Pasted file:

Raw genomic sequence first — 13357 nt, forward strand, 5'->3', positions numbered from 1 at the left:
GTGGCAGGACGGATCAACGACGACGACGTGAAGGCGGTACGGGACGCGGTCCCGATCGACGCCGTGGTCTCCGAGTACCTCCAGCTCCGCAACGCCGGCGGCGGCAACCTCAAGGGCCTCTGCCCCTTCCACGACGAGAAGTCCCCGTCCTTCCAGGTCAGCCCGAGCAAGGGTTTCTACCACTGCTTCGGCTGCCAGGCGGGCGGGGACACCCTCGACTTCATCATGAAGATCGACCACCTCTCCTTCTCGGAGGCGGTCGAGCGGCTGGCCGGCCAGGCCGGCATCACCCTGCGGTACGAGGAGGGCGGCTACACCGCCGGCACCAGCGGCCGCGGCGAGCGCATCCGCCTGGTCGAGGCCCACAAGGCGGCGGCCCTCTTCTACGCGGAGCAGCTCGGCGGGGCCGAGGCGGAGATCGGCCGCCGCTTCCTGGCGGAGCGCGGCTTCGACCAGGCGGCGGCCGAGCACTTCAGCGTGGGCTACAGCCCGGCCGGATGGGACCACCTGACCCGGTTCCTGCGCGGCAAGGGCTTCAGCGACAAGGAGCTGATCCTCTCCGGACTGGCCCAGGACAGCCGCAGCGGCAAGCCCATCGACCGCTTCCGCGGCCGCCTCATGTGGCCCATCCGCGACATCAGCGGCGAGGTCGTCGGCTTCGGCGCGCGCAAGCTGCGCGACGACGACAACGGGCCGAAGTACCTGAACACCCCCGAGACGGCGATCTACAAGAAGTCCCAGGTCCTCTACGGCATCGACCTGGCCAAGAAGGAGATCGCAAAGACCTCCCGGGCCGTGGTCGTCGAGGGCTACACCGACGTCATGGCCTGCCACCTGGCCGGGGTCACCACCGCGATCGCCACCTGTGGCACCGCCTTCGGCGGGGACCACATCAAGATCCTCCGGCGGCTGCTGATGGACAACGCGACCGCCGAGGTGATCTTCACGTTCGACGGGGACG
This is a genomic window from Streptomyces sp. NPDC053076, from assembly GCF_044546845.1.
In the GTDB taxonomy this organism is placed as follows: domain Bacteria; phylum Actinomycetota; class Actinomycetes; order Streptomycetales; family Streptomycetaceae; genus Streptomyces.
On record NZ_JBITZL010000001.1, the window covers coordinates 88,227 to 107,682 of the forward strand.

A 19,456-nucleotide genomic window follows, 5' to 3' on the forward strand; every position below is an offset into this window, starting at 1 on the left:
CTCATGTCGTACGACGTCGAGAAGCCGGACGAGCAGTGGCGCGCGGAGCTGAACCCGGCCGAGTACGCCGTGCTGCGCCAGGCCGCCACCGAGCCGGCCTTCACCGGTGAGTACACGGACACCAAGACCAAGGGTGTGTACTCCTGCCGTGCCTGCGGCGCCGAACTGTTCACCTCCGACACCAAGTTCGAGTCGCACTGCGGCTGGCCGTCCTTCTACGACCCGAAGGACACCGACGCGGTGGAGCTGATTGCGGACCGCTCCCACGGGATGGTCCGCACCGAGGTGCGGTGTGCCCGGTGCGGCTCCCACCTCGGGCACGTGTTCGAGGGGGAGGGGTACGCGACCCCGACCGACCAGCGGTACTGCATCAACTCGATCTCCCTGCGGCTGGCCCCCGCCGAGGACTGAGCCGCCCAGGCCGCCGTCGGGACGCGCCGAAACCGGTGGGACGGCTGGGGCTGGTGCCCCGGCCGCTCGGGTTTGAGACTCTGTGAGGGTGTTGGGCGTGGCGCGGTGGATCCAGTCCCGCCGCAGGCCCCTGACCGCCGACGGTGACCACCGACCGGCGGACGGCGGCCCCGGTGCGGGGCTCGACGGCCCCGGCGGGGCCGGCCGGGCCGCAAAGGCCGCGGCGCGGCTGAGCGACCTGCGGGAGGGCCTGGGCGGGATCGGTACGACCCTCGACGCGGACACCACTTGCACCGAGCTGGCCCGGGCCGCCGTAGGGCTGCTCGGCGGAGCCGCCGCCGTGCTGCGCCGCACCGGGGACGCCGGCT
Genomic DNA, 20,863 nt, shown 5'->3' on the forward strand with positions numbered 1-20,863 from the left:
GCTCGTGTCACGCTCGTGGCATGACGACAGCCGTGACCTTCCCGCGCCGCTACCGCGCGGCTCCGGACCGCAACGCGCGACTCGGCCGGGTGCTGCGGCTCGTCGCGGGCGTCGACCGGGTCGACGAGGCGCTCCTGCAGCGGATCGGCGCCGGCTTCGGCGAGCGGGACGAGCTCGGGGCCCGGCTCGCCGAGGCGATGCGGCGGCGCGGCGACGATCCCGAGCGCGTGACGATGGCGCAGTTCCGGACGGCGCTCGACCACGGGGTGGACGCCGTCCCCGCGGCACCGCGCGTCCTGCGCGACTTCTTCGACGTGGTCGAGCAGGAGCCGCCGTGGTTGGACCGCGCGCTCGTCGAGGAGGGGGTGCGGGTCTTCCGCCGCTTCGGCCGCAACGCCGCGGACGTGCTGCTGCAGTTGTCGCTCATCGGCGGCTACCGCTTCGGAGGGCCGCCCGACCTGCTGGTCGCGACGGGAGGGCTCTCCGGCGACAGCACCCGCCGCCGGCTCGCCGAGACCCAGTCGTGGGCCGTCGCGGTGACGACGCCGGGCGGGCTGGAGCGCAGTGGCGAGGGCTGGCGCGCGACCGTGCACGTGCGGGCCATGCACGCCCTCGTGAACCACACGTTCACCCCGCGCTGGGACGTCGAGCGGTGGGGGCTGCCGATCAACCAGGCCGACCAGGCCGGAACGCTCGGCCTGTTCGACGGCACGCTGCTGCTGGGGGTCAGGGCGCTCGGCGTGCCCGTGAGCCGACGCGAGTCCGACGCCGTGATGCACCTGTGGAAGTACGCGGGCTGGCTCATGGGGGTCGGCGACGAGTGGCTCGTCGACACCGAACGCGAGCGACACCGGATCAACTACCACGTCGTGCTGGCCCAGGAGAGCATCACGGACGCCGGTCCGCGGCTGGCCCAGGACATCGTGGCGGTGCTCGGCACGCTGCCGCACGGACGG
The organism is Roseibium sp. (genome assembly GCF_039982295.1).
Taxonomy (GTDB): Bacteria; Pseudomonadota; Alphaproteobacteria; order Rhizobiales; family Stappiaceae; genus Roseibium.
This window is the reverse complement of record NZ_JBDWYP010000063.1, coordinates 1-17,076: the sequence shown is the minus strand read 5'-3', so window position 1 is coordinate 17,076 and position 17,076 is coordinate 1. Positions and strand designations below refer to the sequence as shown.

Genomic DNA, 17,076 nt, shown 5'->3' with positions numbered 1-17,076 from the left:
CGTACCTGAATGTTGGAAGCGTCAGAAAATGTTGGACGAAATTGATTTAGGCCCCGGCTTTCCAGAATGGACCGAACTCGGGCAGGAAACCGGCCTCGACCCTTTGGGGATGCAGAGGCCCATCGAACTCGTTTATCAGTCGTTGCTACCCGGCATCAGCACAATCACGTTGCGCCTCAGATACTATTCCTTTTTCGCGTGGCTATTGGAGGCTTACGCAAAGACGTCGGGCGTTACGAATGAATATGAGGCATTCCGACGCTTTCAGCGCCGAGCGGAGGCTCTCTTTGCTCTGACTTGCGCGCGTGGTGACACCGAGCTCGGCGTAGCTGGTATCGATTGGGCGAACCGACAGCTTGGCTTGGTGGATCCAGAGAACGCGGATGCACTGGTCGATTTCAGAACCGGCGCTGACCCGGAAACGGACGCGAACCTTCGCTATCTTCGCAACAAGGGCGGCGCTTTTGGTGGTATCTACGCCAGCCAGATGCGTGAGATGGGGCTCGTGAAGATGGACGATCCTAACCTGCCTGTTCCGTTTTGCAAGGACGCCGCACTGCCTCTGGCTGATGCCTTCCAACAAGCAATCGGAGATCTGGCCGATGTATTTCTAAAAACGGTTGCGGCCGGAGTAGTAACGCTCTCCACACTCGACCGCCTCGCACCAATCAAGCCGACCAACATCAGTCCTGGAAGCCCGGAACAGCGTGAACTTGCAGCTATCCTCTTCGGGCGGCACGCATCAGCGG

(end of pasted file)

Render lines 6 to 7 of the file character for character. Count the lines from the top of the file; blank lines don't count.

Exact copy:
A 19,456-nucleotide genomic window follows, 5' to 3' on the forward strand; every position below is an offset into this window, starting at 1 on the left:
CTCATGTCGTACGACGTCGAGAAGCCGGACGAGCAGTGGCGCGCGGAGCTGAACCCGGCCGAGTACGCCGTGCTGCGCCAGGCCGCCACCGAGCCGGCCTTCACCGGTGAGTACACGGACACCAAGACCAAGGGTGTGTACTCCTGCCGTGCCTGCGGCGCCGAACTGTTCACCTCCGACACCAAGTTCGAGTCGCACTGCGGCTGGCCGTCCTTCTACGACCCGAAGGACACCGACGCGGTGGAGCTGATTGCGGACCGCTCCCACGGGATGGTCCGCACCGAGGTGCGGTGTGCCCGGTGCGGCTCCCACCTCGGGCACGTGTTCGAGGGGGAGGGGTACGCGACCCCGACCGACCAGCGGTACTGCATCAACTCGATCTCCCTGCGGCTGGCCCCCGCCGAGGACTGAGCCGCCCAGGCCGCCGTCGGGACGCGCCGAAACCGGTGGGACGGCTGGGGCTGGTGCCCCGGCCGCTCGGGTTTGAGACTCTGTGAGGGTGTTGGGCGTGGCGCGGTGGATCCAGTCCCGCCGCAGGCCCCTGACCGCCGACGGTGACCACCGACCGGCGGACGGCGGCCCCGGTGCGGGGCTCGACGGCCCCGGCGGGGCCGGCCGGGCCGCAAAGGCCGCGGCGCGGCTGAGCGACCTGCGGGAGGGCCTGGGCGGGATCGGTACGACCCTCGACGCGGACACCACTTGCACCGAGCTGGCCCGGGCCGCCGTAGGGCTGCTCGGCGGAGCCGCCGCCGTGCTGCGCCGCACCGGGGACGCCGGCT